Dubliner Christopher Nugent, who worked security on Love/Hate and Vikings, has been jailed over drug discovery worth more than €79,000

Christopher Nugent, 39, worked as a security guard for productions such as “Love/Hate” and “Vikings,” but lost his job due to the Covid-19 pandemic

The Dublin Criminal Court was told that Christopher Nugent (39) had worked, among other things, as a security guard for television and film productions Love-hate relationship And Vikings but lost his job due to the Covid-19 pandemic.

Nugent, of Drumfinn Road, Ballyfermot, Co. Dublin, pleaded guilty to one count of possession of cannabis for sale or supply on August 1, 2020 in Drumfinn Road.

Passing sentence today, Judge Orla Crowe pointed out that the effects of illegal drug use and the “misery” of addiction, which are regularly heard in court, are “all facilitated by the proliferation of drugs”.

She said they were very serious allegations and noted that aggravating aspects included the value of the drugs and Nugent’s “active role in their distribution.”

She imposed a prison sentence of four and a half years, the last twelve months were suspended for two years under strict conditions.

Christopher Nugent

An investigating gardaí told prosecutor David Perry BL that gardaí launched a surveillance operation after receiving confidential information. While they were watching Nugent driving on Drumfinn Road, they noticed a white BMW pulling in behind him.

Nugent parked his car and the white BMW pulled up behind it. The driver of the BMW, a co-defendant, got out and handed Nugent a black bag.

Gardaí intervened and Nugent dropped the bag, which contained 3.96kg of cannabis in four wrapped parcels with a street value of €79,204.

Nugent was arrested and interviewed, but nothing conclusive was obtained. He initially accepted a trial date but pleaded guilty last May. He has 16 previous convictions, mainly traffic offences, which the district court is dealing with.

The court heard the co-accused was sentenced to four and a half years in prison, with the final twelve months suspended in October 2021.

An investigating officer agreed with Keith Spencer BL, defending, that his client had taken a trial date to allow time for drug analysis, which classified him as “substandard”.

It was further accepted that Nugent was not on the Garda radar, that he had been without conviction for a period of time and that he had not come to Garda attention since this incident.

The Garda agreed that Nugent was stopped outside his home and that he had no financial interest in the drugs.

Mr Spencer said his instructions were that Nugent should be paid €100 for his role, but Garda said this was not raised in the interview.

The defense told the court that his client was “sceptical” about whether the drug was cannabis or not. The analysis showed that it was “inferior” and “there may not be a large market” for this drug.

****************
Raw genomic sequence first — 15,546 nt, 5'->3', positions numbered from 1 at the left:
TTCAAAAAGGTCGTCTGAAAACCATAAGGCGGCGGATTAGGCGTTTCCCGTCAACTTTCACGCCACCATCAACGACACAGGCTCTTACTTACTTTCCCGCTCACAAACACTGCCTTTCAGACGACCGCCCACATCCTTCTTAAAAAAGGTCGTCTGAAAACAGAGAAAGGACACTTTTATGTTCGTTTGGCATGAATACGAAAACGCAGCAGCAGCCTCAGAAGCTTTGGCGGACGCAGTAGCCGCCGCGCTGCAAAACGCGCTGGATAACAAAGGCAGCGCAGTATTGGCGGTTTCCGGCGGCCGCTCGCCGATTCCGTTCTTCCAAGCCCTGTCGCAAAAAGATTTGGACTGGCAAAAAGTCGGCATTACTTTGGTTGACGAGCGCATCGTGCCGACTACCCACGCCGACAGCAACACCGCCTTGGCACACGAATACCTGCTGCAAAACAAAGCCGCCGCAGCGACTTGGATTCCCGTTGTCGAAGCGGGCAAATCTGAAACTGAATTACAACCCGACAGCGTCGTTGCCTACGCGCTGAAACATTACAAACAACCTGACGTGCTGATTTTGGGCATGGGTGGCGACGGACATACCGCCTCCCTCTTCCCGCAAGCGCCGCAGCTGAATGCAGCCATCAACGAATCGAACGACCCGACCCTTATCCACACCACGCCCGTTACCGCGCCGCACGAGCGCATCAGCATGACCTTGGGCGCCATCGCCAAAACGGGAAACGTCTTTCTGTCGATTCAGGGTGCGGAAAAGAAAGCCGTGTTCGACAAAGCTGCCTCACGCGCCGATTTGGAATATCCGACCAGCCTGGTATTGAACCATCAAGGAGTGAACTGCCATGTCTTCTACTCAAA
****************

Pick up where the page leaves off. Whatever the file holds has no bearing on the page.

Nugent worked as a security guard on film and television productions such as “Vikings” and “Love/Hate,” but lost his job due to the Covid-19 pandemic. His conviction would impact his ability to renew his security license, but a previous employer had indicated they would be willing to employ him in a different role in the future, Mr Spencer said.

He said this was the first time his client had been involved in drug transport and should receive “small compensation” for his role.

Mr. Spencer said Nugent “didn’t know he was going to become his own character.” Love-hate relationship“.

Nugent volunteers for a local sports club and supports his mother, an elderly neighbor and other family members. He has a child.

He drank a lot back then, but is sober now. A number of references and a letter from Tiglin were handed over to the court.

Nugent’s niece took the stand to testify on his behalf.

Judge Crowe said the court “fails to see” how the quality of the drugs “makes any difference” since “value is value.”

She noted the mitigating aspects of the case, including family support, Nugent’s professional history and steps taken to address addiction issues.

Judge Crowe noted that Nugent lost his job due to Covid-19 and came under pressure to act as a “courier”. However, she noted that others had also lost their jobs due to the pandemic and “would not necessarily have exhibited this behavior.”

She said there had been “a whole lot of good things” in Nugent’s life, but said the court could not overlook the delay in admitting guilt and that he was “equally guilty” as his co-defendants.


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